The White Rose by Glen Cook. Originally published April 1985. Approx. 251 pages (Tor omnibus edition).
HachiSnax Note: Same as when I started the Shadows Linger review, I'll just let you know now that this review will be peppered with some references to the events that transpired at the end of that book. These reviews will probably be getting vaguer and vaguer; which is a testimony to Cook's ability to texture his works with deft twists and turns. So, be warned about Shadows Linger spoilers, and also be warned that this review may be a little scanty on details, so as to avoid a trip to Spoilerville. Cheers, Hach.
One thing that could not be touched upon in the review for Shadows Linger was the fate of the Company after the climactic battle in Juniper. As the Lady fought to keep her husband, the Dominator, from barging into the world via the black castle, the Captain had arranged for Croaker and a group of Company survivors to grab a fast ship out of Dodge. The losses were devastating, only around a hundred made it out. Those survivors that remained in Juniper stayed under the imperial banners of the Lady. The Captain himself perished in the great egress. And the last of the Company had no other hope than to chase the ghosts of Darling and Raven, knowing that the Lady marked them as betrayers and deserters.
But the Lady could not wipe them out so easily; her own forces had been greatly weakened in the wake of the battle at Juniper. Some of the Taken were dispatched to fetch them back, led by one Limper, more than enthusiastic to settle some debts of his own (he was also hoping to recoup the documents, believed to be in Raven's possession, which Soulcatcher had hoped to use against the Lady). Long story short, the last quarter of the book was an extended chase scene, with a great chance at redemption for Shed.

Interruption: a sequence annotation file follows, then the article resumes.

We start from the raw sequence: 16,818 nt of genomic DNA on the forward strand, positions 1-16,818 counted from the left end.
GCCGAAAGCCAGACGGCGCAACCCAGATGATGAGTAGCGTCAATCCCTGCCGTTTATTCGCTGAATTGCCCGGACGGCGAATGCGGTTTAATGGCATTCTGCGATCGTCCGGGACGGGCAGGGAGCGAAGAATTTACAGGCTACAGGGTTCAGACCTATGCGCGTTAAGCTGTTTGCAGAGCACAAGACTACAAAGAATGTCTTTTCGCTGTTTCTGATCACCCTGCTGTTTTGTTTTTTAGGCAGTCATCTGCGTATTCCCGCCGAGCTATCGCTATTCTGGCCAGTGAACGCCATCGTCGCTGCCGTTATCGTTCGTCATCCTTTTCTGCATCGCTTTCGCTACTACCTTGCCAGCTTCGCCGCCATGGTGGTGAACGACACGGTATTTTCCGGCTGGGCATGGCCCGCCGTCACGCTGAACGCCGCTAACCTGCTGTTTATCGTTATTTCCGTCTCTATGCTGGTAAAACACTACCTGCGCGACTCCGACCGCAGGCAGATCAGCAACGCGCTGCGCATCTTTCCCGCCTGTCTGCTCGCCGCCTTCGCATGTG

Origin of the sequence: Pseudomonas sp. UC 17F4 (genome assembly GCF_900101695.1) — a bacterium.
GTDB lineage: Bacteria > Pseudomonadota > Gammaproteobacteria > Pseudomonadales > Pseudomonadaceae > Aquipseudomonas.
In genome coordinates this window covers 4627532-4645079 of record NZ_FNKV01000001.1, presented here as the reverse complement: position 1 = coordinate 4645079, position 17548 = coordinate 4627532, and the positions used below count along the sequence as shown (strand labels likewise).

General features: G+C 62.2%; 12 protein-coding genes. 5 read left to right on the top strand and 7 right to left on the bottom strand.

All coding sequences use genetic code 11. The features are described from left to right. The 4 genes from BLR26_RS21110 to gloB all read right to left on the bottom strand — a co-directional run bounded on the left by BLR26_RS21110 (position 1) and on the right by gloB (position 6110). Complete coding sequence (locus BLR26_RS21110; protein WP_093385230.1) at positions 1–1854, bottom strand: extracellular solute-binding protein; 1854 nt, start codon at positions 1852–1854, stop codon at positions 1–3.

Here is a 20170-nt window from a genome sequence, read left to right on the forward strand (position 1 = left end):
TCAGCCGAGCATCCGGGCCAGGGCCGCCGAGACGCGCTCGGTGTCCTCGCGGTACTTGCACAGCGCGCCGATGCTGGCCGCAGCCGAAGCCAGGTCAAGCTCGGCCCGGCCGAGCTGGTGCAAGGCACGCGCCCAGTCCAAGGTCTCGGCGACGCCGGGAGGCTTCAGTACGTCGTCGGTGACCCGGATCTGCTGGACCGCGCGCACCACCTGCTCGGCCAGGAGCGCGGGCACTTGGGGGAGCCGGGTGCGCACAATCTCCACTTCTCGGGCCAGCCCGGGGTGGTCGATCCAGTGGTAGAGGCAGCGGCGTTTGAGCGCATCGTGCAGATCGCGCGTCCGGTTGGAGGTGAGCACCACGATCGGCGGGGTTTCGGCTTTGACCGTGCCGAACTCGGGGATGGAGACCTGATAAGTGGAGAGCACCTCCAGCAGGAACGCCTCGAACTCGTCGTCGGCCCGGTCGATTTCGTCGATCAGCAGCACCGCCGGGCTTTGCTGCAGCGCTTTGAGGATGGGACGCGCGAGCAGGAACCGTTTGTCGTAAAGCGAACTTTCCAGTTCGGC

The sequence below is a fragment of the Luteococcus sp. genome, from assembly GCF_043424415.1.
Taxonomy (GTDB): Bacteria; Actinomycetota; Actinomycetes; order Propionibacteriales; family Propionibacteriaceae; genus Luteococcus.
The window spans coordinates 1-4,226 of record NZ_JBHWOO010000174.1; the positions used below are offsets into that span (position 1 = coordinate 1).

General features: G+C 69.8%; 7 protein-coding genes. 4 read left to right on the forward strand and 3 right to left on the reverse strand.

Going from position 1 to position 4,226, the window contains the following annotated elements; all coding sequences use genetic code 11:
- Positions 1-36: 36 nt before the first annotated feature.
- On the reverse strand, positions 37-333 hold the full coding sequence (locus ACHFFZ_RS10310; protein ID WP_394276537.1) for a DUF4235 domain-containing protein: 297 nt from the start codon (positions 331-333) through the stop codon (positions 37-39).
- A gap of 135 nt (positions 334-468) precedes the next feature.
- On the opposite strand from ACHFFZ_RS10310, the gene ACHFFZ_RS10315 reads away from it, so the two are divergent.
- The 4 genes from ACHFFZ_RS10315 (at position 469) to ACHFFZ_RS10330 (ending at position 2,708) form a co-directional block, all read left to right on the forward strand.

And so, at the very end, the tattered remains of the Black Company pledged themselves to Darling, the White Rose. With almost thirty years until the next coming of the comet, they had a long time to wait, and evade the Lady's all-seeing Eye. A hundred men versus the entire empire. Not very good odds, but never count Croaker & Co. out.
Some years have past. An aging Croaker laments on his declining capacities. Darling, the White Rose, is now a grown, strong woman. A hardened, natural leader. And the Company itself has found some semblance of home on, of all places, the Plain of Fear.They have set up a makeshift base and ironed out an unspoken agreement to stay with the bizarre denizens of said Plain, including walking trees, talking menhirs, the infamous flying windwhales, and Father Tree, a mysterious godlike tree rooted dead center in the Plain. From this 'home', Darling and the Lieutenant make their plans for defeating the Lady, while Croaker is brought messages from various couriers. While busy translating the papers taken form Soulcatcher, he needs to discern the importance of the new letters. What do these letters touch on? Nothing less than an account of Bomanz, the legendary sorcerer whose actions led to the release of the Lady in the first place.